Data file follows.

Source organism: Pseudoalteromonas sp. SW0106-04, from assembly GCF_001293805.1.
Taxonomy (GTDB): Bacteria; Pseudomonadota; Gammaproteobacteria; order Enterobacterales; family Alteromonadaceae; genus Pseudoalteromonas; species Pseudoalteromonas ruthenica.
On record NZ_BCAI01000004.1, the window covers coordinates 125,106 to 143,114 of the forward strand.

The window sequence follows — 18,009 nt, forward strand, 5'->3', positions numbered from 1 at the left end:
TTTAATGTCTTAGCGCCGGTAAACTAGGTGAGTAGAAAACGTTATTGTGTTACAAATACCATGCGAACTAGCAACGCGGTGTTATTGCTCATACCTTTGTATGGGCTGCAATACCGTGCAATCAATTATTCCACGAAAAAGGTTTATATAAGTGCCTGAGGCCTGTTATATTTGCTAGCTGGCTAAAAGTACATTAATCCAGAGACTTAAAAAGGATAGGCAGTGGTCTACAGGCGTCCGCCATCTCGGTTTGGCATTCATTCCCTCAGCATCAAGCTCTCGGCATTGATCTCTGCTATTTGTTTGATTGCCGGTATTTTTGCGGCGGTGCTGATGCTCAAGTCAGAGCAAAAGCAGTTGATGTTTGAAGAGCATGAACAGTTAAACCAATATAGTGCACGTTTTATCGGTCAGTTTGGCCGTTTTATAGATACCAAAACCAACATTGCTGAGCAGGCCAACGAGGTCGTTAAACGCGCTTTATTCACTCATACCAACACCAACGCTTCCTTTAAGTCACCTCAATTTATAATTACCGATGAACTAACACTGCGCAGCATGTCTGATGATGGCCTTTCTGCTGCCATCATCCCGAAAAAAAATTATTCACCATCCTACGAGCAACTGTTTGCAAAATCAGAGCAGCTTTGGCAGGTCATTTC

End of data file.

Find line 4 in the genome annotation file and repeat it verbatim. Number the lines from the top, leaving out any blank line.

The window sequence follows — 18,009 nt, forward strand, 5'->3', positions numbered from 1 at the left end: